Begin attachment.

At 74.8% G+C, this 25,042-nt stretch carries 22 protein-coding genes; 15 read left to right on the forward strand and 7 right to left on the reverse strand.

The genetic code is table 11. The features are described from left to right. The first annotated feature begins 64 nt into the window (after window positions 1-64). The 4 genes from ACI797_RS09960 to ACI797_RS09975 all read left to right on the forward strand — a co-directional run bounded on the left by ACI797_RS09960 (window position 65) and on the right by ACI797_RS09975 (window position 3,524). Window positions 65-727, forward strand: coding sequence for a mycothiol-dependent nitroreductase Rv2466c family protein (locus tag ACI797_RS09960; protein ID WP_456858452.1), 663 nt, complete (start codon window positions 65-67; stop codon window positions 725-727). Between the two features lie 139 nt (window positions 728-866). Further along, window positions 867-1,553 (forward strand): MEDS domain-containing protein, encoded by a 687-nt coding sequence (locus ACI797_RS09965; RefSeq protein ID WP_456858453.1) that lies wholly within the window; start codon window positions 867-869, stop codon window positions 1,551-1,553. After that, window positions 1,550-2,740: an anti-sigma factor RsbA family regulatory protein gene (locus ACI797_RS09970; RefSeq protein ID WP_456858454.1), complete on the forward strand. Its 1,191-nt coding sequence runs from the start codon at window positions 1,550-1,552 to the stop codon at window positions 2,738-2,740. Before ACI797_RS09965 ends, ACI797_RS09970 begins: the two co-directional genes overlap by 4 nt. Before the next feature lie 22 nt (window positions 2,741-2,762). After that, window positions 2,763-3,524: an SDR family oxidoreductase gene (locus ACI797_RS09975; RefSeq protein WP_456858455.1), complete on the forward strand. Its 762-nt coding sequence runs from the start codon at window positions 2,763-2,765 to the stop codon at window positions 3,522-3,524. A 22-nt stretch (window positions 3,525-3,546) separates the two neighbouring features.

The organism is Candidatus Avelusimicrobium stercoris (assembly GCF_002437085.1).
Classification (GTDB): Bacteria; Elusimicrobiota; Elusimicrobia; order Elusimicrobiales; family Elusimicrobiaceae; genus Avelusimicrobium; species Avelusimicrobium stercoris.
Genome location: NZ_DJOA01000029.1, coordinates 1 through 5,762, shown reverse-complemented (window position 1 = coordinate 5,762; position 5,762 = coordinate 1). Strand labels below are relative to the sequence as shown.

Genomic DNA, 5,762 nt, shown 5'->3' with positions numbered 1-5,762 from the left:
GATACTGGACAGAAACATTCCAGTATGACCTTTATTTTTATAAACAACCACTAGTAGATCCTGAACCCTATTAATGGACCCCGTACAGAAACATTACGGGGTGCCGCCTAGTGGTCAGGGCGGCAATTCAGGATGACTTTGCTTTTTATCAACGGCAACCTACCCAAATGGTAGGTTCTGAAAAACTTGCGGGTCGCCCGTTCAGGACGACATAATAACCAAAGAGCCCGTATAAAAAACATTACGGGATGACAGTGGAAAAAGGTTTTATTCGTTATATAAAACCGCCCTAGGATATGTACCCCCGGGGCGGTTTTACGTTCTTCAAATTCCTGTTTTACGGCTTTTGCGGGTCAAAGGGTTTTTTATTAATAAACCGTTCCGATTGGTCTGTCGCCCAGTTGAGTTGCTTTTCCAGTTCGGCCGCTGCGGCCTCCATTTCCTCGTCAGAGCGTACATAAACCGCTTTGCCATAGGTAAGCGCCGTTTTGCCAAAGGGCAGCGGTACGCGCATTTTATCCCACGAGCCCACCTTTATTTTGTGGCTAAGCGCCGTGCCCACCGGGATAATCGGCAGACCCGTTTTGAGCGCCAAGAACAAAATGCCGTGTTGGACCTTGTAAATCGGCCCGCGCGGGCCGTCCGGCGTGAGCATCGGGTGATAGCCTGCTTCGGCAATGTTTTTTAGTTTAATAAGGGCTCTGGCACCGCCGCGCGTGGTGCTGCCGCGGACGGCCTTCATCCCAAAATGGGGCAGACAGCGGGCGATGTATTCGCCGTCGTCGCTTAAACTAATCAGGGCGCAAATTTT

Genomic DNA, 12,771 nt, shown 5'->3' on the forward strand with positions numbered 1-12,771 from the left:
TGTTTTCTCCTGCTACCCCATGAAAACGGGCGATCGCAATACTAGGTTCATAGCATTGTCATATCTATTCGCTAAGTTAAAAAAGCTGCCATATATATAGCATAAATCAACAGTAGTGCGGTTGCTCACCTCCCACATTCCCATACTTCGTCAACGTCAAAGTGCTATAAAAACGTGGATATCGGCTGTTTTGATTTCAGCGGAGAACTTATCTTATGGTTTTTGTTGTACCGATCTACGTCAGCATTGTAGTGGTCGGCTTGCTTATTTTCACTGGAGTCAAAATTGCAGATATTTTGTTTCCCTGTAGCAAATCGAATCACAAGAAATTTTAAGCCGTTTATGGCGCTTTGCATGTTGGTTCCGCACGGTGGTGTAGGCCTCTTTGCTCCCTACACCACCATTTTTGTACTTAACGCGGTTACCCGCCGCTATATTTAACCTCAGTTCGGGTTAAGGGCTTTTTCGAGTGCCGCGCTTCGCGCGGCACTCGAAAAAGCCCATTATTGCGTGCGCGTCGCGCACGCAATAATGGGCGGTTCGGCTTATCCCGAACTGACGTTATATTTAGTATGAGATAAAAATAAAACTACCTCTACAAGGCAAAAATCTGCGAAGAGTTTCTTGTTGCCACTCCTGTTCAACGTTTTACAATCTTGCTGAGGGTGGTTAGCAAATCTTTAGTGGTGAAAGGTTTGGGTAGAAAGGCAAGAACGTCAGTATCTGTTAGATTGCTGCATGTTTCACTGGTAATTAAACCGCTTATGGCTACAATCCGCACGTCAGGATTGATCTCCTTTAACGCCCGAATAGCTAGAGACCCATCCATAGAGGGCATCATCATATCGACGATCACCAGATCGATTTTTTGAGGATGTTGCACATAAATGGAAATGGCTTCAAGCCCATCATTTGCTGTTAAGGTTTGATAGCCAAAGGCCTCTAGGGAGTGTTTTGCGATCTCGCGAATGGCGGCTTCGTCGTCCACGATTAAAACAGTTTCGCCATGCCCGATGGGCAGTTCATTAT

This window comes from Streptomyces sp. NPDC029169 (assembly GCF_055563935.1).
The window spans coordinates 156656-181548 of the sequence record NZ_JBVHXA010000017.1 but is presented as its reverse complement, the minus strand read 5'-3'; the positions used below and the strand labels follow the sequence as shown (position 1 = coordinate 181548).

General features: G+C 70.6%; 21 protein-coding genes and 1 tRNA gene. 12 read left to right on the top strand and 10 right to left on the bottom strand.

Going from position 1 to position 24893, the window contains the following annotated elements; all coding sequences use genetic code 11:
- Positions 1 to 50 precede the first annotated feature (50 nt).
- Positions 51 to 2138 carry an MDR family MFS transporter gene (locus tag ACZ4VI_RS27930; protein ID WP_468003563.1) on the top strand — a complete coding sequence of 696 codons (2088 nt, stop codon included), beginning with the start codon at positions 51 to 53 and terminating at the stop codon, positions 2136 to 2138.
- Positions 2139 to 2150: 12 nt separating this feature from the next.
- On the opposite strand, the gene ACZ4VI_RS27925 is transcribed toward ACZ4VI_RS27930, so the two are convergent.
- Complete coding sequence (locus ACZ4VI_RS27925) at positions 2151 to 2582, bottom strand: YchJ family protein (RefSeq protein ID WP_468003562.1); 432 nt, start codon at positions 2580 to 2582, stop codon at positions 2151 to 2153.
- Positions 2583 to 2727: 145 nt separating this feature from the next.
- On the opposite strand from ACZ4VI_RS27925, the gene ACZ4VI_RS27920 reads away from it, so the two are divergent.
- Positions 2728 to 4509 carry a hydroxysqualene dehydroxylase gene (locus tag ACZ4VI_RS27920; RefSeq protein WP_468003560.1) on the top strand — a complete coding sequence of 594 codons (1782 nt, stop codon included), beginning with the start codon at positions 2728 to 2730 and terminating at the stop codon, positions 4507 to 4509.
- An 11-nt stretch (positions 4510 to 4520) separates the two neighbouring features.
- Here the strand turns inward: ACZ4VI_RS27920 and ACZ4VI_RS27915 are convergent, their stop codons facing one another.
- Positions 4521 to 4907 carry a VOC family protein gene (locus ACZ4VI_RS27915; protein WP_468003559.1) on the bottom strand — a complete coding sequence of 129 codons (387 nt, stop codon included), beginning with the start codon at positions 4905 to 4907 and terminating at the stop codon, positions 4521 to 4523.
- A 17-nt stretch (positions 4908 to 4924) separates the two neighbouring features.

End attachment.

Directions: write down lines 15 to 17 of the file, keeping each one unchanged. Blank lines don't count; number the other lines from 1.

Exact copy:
- Positions 51 to 2138 carry an MDR family MFS transporter gene (locus tag ACZ4VI_RS27930; protein ID WP_468003563.1) on the top strand — a complete coding sequence of 696 codons (2088 nt, stop codon included), beginning with the start codon at positions 51 to 53 and terminating at the stop codon, positions 2136 to 2138.
- Positions 2139 to 2150: 12 nt separating this feature from the next.
- On the opposite strand, the gene ACZ4VI_RS27925 is transcribed toward ACZ4VI_RS27930, so the two are convergent.